Question 1: Gas Tax Increase for Education and Local Roads (10 Cents per Gallon)
Defeated on the ballot. The biggest takeaway is that when it comes down to it, Utah voters generally oppose higher taxes – including for public education – no matter what public opinion polls suggest. For more on Question 1 and improvements in education, see our recently published op-ed.
Proposition 2: Medical Marijuana Initiative
The success of this ballot initiative presents an interesting policy lesson: Legislative processes produce superior results to ballot initiatives. As can be seen by the legislative compromise negotiations on Prop 2, legislative processes drive consensus on policy matters, which generates the kind of buy-in from people that produces practical, sustainable policy solutions. The ballot initiative’s success and policymakers’ willingness to follow through on passing the compromise will inform answers to some interesting questions. For instance, do political stakeholders and elected officials in Utah put their integrity and long-term trustworthiness (i.e., their commitment to the legislative compromise) ahead of short-term leveraging of a political victory? We will know if and when the legislative compromise passes.
Proposition 3: Medicaid Expansion Initiative
Now that Utah will be expanding Medicaid (the ballot initiative passed), policymakers have an opportunity to reform the state’s Medicaid program in ways that will improve health care coverage for anyone in the program and protect everyone not in the program from Medicaid’s inadequacies.
Because Medicaid expansion will kick some Utahns off their coverage (those receiving Obamacare-subsidized coverage who now qualify for Medicaid), it is likely to fail in its promise to deliver good health care coverage to low-income Utahns – because Medicaid payments to doctors and hospitals are too low to overcome the problem of physicians being limited in how many Medicaid patients they see. And Medicaid expansion may go significantly over budget if trends seen in other states play out in Utah.
And since significant policy fixes to Prop 3 will be necessary, the Legislature has an opportunity to examine bigger problems with the state’s Medicaid program and pursue reforms to improve outcomes for all.
For example, the state could pursue a special waiver allowed under Obamacare – on which the Trump administration has announced it wants to grant states flexibility – combined with traditional Medicaid waivers that could exempt Utah from many of Medicaid’s flaws. Perhaps Utah could put as many Medicaid enrollees as possible into the commercial health insurance we all seek out for ourselves.
This would have the added benefit of focusing Medicaid coverage on the most vulnerable populations, for whom traditional health insurance is inadequate. Instead of crafting a standardized Medicaid approach that doesn’t fit anyone especially well, the state can customize Medicaid funding and coverage for Utah’s most vulnerable populations.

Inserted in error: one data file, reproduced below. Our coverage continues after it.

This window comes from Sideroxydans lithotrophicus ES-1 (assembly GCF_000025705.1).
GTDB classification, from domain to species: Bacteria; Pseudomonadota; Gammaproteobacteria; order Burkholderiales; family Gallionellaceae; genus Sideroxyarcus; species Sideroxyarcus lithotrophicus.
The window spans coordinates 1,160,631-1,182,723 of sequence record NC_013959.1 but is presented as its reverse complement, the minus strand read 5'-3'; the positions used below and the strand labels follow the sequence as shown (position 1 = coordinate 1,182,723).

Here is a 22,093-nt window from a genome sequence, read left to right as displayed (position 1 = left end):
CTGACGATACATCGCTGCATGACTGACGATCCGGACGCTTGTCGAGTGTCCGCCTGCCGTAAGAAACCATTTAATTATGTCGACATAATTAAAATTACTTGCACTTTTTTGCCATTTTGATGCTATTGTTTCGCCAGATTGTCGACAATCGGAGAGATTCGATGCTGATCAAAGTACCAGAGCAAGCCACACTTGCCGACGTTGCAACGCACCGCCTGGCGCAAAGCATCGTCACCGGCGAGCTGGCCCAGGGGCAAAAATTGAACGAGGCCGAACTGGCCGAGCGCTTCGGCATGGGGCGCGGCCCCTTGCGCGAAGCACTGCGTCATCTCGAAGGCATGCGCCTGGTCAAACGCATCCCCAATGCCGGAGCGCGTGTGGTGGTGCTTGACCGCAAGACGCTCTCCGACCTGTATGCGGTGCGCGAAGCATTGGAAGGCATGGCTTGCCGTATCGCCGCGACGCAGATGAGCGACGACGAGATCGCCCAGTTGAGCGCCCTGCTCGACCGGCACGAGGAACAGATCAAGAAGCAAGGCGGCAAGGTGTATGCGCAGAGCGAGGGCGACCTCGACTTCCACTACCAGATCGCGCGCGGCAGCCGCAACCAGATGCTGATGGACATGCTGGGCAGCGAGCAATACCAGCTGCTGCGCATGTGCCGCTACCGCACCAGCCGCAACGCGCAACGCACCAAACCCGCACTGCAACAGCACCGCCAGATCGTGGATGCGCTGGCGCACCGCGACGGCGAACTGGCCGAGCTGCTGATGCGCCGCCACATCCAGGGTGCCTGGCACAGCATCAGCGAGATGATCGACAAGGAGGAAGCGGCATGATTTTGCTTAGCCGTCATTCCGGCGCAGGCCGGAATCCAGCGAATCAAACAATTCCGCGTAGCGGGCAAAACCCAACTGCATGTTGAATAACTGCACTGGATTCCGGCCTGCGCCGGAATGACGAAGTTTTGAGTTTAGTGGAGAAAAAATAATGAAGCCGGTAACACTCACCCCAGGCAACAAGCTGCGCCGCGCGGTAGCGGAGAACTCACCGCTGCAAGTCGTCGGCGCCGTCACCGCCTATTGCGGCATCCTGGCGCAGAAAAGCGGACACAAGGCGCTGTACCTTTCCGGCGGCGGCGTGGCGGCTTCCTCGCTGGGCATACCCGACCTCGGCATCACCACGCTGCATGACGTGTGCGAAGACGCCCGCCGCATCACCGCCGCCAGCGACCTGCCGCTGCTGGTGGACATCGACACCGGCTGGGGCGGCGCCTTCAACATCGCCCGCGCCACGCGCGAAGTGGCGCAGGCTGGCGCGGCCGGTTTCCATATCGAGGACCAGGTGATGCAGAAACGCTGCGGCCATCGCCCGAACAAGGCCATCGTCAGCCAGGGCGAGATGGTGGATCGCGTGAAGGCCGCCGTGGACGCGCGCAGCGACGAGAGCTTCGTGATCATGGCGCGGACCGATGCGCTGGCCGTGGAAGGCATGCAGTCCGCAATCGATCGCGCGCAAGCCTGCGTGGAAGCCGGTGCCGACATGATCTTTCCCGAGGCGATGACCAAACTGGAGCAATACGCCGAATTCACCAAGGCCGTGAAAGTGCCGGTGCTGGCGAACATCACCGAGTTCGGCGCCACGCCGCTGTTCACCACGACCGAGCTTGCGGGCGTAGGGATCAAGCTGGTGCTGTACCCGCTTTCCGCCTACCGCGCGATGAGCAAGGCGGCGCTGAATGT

Proposition 4: Independent Redistricting Commission Initiative
As with Proposition 3, the inadequacies of Prop 4 (which looks like it will pass, but at the time of this writing, is still not determined) will require policymakers to step in. Prop 4 will generate lawsuits that put legislative, congressional and state school board maps into the hands of judges who are unaccountable to voters.
This was not done intentionally, perhaps, but it is certainly how its policy mechanisms – such as giving any person or party the right to sue if they think maps do not meet loosely defined legal standards – will operate. Because it is the constitutional duty of legislators (under the state constitution) to decide voting maps in Utah, they are likely to fulfill the oath they have taken to defend the constitution by significantly reforming the policies enacted by Prop 4.
The intent of the voters will be respected – the advisory commission supported by voters and some commonsense guidelines for maps drawn by the commission seem likely to be kept. But the more obscure and damaging details of Prop 4 – which go deeper than “gerrymandering is bad” and “legislators shouldn’t choose their voters” rhetoric of the ballot initiative campaign – will be changed out of the necessity of maintaining Utah’s constitutional system and protecting a healthy democratic republic. Elected officials who can be held accountable to voters, rather than judges who lack such accountability, should be making the decisions that affect the people the most.
As we look at Election Day 2018 in hindsight, we recognize that there remains much work to be done when it comes to Utah’s ballot initiatives. Further, there is a lot that lawmakers can (and should) do to ensure Utah laws and public policies reflect sound principles and Utah values. While some important political and policy decisions were made by voters this year, Election Day 2018 represents not so much the end of a political and policy dialogue, but the beginning of a new one.